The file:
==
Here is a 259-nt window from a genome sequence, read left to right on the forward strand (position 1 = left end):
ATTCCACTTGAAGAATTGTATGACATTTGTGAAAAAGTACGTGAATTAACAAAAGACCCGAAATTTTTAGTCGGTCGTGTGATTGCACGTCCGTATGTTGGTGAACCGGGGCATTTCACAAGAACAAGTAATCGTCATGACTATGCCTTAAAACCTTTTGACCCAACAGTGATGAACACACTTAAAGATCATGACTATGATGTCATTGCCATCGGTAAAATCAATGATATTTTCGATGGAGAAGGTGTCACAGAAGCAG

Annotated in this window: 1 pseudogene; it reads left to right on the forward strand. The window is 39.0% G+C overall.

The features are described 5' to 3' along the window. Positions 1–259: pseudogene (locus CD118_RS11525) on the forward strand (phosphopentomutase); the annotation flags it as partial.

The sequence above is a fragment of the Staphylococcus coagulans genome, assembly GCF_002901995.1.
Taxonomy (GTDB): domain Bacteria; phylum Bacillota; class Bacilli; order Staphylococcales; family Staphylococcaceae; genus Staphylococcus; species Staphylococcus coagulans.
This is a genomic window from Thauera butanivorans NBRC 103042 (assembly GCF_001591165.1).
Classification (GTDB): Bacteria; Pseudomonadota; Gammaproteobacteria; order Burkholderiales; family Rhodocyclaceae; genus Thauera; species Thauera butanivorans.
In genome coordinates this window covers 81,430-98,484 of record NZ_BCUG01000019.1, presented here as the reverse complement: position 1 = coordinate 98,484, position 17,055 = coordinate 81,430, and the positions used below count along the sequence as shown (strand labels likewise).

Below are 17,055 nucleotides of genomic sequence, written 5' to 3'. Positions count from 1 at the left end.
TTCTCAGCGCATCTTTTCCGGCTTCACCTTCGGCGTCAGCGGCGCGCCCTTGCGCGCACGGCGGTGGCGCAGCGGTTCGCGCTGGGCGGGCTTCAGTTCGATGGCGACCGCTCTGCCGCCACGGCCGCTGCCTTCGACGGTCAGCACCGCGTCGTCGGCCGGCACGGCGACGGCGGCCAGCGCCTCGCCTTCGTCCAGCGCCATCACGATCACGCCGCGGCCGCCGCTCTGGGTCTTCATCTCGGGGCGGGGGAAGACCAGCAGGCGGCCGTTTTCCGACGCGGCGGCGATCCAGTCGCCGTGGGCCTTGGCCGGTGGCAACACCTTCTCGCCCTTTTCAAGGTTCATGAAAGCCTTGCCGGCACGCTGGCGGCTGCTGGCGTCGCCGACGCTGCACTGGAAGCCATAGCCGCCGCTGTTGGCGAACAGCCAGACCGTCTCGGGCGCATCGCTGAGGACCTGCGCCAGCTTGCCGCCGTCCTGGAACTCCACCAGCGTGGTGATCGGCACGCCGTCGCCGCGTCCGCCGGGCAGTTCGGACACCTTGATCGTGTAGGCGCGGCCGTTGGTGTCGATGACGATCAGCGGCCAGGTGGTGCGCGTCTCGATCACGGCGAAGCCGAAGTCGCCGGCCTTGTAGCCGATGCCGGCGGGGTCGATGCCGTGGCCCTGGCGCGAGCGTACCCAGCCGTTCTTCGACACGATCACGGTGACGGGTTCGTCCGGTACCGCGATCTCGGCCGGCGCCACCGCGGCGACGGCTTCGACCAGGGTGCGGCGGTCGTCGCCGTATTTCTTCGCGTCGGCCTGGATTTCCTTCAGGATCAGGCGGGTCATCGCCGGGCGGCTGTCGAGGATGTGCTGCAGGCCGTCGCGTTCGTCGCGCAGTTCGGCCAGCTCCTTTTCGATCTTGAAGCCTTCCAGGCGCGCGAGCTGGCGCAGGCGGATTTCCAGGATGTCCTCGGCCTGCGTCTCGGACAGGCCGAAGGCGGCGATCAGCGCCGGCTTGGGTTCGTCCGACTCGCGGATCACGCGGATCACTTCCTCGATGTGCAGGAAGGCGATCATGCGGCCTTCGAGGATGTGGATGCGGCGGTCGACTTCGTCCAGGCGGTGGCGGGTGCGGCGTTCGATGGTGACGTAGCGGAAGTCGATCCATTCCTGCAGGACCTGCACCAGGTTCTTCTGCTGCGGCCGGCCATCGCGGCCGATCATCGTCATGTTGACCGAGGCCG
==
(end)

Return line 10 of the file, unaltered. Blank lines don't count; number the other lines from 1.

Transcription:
Below are 17,055 nucleotides of genomic sequence, written 5' to 3'. Positions count from 1 at the left end.